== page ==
There are pests in my world – ants, flies, wasps, giant hungry mosquitoes and more – and I find myself becoming irritated by their incessant buzzing and humming, until I hear the distinct whack of a screen door slamming. The sound immediately reminds me that my summertime serenity is secure.
This simple device allows the fresh morning breezes and cool night air to pass freely through my home, all the while, effectively keeping the pests at bay.
Screens can be equally effective in your legal practice. Good screening techniques will help you to select clients who provide clear instructions, pay their bills ungrudgingly, and value the services that you provide to them.
Absent a good screen, you may find yourself swarmed by clients who don’t appreciate your expertise and won’t pay their accounts. Not coincidentally, these are often the same clients who later allege malpractice or complain to your law society about the quality of your services.
One of the most effective client-screening techniques you can employ is to watch for the red flags that may signal problems down the road. These include clients (or potential clients) who:
- Have retained previous lawyers on the same matter;
- Are unrealistic in their expectations about the strength of their case or speed of resolution;
- Give instructions that include statements about proceeding “on principle;”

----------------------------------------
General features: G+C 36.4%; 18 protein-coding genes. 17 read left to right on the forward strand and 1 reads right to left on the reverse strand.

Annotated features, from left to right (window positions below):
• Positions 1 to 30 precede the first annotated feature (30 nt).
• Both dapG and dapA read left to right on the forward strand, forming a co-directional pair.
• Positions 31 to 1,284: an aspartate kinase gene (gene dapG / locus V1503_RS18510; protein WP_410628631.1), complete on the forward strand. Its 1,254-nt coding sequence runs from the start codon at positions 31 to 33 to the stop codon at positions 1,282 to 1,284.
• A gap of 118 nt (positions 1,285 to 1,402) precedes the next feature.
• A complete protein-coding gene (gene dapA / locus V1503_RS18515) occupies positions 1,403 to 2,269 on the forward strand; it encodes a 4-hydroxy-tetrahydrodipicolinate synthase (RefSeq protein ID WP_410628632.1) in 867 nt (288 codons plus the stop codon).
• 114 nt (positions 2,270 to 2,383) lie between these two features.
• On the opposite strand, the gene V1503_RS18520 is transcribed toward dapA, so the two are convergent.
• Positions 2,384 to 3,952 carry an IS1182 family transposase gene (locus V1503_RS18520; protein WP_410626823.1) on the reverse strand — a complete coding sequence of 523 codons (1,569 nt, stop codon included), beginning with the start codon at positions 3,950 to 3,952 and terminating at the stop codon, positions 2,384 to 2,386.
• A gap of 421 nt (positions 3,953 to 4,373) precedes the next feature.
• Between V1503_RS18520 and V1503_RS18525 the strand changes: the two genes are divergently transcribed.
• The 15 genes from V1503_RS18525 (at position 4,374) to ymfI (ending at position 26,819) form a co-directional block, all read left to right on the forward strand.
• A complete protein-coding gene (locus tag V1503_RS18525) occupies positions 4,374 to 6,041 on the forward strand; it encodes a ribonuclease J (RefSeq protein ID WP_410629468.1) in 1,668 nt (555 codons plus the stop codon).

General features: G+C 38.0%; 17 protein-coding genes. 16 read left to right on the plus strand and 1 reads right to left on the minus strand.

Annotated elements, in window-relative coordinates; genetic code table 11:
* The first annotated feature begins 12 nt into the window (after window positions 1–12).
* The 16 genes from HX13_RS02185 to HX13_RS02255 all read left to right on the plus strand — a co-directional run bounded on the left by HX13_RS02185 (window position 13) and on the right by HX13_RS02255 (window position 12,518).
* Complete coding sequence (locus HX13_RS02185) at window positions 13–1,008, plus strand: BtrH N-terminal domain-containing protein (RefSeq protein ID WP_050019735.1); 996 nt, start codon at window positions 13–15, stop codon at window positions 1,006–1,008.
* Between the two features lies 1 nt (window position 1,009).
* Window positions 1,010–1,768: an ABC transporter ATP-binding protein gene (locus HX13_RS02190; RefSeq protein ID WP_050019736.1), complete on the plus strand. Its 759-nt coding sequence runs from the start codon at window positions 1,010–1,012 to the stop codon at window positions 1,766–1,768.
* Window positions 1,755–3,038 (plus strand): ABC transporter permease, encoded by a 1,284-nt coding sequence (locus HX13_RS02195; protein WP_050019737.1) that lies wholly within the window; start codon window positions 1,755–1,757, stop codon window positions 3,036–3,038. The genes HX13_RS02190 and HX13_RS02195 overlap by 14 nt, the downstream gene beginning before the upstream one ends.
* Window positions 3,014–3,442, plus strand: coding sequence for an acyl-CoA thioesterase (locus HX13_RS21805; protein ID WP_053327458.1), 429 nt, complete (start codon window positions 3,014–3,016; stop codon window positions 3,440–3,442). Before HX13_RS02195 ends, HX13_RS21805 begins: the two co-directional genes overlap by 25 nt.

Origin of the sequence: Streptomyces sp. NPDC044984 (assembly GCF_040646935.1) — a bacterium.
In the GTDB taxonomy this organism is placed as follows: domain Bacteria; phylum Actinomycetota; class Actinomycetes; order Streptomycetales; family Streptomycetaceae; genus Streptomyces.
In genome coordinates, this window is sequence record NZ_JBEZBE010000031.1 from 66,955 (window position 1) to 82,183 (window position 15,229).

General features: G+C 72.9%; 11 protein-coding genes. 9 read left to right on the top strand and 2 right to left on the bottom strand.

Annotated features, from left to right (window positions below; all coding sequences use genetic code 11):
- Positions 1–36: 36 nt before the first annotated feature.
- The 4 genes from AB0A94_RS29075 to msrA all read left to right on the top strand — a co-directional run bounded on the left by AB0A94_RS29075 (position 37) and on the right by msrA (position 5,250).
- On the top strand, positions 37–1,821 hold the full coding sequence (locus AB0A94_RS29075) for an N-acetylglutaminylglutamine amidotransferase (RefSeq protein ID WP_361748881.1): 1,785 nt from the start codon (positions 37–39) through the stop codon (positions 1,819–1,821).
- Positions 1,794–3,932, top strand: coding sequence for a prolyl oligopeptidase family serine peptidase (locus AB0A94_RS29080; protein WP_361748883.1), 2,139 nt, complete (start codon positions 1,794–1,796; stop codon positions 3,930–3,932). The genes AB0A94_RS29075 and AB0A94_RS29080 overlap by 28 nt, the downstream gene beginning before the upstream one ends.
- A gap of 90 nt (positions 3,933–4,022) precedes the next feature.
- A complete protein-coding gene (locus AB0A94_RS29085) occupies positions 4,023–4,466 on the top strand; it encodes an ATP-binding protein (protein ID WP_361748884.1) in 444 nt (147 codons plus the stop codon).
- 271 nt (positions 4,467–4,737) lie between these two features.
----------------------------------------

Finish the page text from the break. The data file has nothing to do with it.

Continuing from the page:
- Require last minute emergency work;
- Express negative attitudes about the legal system in general, or lawyers in particular;
- Hesitate to discuss fees or are excessively concerned with the cost of proceeding; and/or
- Behave irrationally.
When you notice these red flags, heed your instincts and think twice before taking on or continuing to represent this client.
Consider that the fees you might otherwise bill may not be worth the aggravation you’ll experience and time you may spend in defending a malpractice claim or complaint made to your governing body.
By using a good screen, you’ll be able to invite the good clients into your practice, while preventing some of the more “pesty” clients from finding their way through the door.
Based on an article of the same title originally published by Canadian Lawyers Insurance Association in Loss Prevention Bulletin Issue No. 41, Fall 2007.